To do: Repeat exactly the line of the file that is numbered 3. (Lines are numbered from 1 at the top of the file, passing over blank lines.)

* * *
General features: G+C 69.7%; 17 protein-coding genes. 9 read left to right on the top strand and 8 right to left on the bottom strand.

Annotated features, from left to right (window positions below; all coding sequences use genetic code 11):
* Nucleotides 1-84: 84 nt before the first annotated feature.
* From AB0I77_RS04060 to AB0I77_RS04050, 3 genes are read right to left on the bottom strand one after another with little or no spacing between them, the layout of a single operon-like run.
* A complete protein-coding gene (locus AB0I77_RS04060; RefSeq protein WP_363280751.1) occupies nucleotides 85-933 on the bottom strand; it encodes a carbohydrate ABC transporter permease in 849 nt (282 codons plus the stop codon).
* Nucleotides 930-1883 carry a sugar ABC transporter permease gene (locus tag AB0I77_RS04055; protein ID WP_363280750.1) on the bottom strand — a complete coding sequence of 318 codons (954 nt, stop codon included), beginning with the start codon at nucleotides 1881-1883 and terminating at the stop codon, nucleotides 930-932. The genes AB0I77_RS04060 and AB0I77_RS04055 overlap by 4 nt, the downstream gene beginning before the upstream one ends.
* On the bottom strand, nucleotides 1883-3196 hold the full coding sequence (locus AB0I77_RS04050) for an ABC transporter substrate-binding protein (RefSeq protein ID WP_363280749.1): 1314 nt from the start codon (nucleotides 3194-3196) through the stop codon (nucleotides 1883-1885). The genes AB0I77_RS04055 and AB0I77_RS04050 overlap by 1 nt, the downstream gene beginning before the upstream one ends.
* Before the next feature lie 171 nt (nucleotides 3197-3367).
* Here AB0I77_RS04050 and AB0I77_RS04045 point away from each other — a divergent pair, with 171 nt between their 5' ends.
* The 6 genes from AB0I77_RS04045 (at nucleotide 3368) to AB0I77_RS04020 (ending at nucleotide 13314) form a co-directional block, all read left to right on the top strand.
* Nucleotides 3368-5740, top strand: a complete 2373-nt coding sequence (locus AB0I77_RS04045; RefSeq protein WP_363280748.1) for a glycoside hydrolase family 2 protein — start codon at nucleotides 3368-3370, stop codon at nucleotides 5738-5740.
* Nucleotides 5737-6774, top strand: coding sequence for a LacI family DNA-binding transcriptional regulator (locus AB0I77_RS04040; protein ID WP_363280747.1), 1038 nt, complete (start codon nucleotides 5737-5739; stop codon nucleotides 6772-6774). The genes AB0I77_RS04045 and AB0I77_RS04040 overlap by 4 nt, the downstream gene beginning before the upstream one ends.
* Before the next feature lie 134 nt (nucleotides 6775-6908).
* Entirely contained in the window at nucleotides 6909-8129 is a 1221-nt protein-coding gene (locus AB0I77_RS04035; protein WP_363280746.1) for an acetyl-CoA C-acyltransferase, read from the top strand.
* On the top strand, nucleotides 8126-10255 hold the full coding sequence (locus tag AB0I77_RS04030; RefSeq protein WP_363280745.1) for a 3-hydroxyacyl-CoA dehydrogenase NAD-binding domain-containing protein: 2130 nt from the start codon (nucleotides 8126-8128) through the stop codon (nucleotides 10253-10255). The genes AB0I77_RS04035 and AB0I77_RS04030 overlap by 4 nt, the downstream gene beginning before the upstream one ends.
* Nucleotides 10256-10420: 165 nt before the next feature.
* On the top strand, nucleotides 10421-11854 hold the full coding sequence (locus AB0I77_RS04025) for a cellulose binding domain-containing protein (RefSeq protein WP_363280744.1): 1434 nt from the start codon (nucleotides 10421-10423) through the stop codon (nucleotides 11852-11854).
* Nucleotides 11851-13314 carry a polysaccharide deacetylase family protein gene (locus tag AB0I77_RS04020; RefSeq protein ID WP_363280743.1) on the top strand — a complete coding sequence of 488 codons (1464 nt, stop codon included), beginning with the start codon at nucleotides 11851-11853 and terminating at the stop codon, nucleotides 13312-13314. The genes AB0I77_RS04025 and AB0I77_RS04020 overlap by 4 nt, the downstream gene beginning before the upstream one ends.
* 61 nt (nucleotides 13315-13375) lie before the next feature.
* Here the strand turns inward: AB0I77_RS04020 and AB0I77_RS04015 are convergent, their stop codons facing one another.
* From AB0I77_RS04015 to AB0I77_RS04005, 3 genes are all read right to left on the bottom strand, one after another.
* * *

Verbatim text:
* Nucleotides 1-84: 84 nt before the first annotated feature.